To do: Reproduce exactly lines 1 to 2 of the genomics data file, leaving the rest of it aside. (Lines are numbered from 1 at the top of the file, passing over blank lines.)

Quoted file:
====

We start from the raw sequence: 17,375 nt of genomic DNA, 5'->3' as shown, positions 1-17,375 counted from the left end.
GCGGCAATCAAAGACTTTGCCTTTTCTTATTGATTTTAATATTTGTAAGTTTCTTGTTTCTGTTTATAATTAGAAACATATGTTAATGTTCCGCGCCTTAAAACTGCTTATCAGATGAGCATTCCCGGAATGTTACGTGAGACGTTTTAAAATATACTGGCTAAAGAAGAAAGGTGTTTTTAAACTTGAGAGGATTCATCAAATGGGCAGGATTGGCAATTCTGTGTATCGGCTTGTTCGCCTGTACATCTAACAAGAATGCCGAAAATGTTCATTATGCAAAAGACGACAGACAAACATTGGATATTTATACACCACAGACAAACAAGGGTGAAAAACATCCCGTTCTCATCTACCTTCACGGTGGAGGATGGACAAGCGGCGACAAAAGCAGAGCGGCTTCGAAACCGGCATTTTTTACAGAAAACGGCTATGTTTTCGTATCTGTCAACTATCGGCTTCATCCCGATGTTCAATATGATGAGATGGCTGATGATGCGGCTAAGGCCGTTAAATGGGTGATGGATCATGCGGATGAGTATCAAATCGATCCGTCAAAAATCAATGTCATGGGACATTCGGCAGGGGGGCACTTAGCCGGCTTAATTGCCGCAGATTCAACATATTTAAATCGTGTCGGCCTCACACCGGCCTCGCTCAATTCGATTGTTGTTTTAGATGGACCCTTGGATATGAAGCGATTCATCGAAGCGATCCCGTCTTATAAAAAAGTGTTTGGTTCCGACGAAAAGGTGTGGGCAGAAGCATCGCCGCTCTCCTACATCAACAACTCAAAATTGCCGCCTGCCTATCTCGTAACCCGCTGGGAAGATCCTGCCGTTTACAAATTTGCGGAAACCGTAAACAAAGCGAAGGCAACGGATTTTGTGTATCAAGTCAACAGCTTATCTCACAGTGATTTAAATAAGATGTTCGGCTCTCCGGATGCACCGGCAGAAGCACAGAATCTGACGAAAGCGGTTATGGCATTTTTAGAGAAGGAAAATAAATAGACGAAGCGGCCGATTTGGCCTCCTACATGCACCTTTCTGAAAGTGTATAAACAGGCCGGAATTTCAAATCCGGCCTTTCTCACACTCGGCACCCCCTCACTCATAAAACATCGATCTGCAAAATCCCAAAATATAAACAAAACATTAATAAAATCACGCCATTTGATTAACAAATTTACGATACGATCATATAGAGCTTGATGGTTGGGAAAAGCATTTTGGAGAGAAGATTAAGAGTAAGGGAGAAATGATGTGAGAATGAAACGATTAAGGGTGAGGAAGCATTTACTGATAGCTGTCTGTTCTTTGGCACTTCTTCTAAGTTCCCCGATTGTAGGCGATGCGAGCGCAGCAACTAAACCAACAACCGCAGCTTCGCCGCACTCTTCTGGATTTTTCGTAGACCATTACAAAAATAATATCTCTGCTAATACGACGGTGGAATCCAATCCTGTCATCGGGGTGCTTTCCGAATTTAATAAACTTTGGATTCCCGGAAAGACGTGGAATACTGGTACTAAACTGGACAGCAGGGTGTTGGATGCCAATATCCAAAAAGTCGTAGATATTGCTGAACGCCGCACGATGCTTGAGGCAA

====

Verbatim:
We start from the raw sequence: 17,375 nt of genomic DNA, 5'->3' as shown, positions 1-17,375 counted from the left end.
GCGGCAATCAAAGACTTTGCCTTTTCTTATTGATTTTAATATTTGTAAGTTTCTTGTTTCTGTTTATAATTAGAAACATATGTTAATGTTCCGCGCCTTAAAACTGCTTATCAGATGAGCATTCCCGGAATGTTACGTGAGACGTTTTAAAATATACTGGCTAAAGAAGAAAGGTGTTTTTAAACTTGAGAGGATTCATCAAATGGGCAGGATTGGCAATTCTGTGTATCGGCTTGTTCGCCTGTACATCTAACAAGAATGCCGAAAATGTTCATTATGCAAAAGACGACAGACAAACATTGGATATTTATACACCACAGACAAACAAGGGTGAAAAACATCCCGTTCTCATCTACCTTCACGGTGGAGGATGGACAAGCGGCGACAAAAGCAGAGCGGCTTCGAAACCGGCATTTTTTACAGAAAACGGCTATGTTTTCGTATCTGTCAACTATCGGCTTCATCCCGATGTTCAATATGATGAGATGGCTGATGATGCGGCTAAGGCCGTTAAATGGGTGATGGATCATGCGGATGAGTATCAAATCGATCCGTCAAAAATCAATGTCATGGGACATTCGGCAGGGGGGCACTTAGCCGGCTTAATTGCCGCAGATTCAACATATTTAAATCGTGTCGGCCTCACACCGGCCTCGCTCAATTCGATTGTTGTTTTAGATGGACCCTTGGATATGAAGCGATTCATCGAAGCGATCCCGTCTTATAAAAAAGTGTTTGGTTCCGACGAAAAGGTGTGGGCAGAAGCATCGCCGCTCTCCTACATCAACAACTCAAAATTGCCGCCTGCCTATCTCGTAACCCGCTGGGAAGATCCTGCCGTTTACAAATTTGCGGAAACCGTAAACAAAGCGAAGGCAACGGATTTTGTGTATCAAGTCAACAGCTTATCTCACAGTGATTTAAATAAGATGTTCGGCTCTCCGGATGCACCGGCAGAAGCACAGAATCTGACGAAAGCGGTTATGGCATTTTTAGAGAAGGAAAATAAATAGACGAAGCGGCCGATTTGGCCTCCTACATGCACCTTTCTGAAAGTGTATAAACAGGCCGGAATTTCAAATCCGGCCTTTCTCACACTCGGCACCCCCTCACTCATAAAACATCGATCTGCAAAATCCCAAAATATAAACAAAACATTAATAAAATCACGCCATTTGATTAACAAATTTACGATACGATCATATAGAGCTTGATGGTTGGGAAAAGCATTTTGGAGAGAAGATTAAGAGTAAGGGAGAAATGATGTGAGAATGAAACGATTAAGGGTGAGGAAGCATTTACTGATAGCTGTCTGTTCTTTGGCACTTCTTCTAAGTTCCCCGATTGTAGGCGATGCGAGCGCAGCAACTAAACCAACAACCGCAGCTTCGCCGCACTCTTCTGGATTTTTCGTAGACCATTACAAAAATAATATCTCTGCTAATACGACGGTGGAATCCAATCCTGTCATCGGGGTGCTTTCCGAATTTAATAAACTTTGGATTCCCGGAAAGACGTGGAATACTGGTACTAAACTGGACAGCAGGGTGTTGGATGCCAATATCCAAAAAGTCGTAGATATTGCTGAACGCCGCACGATGCTTGAGGCAA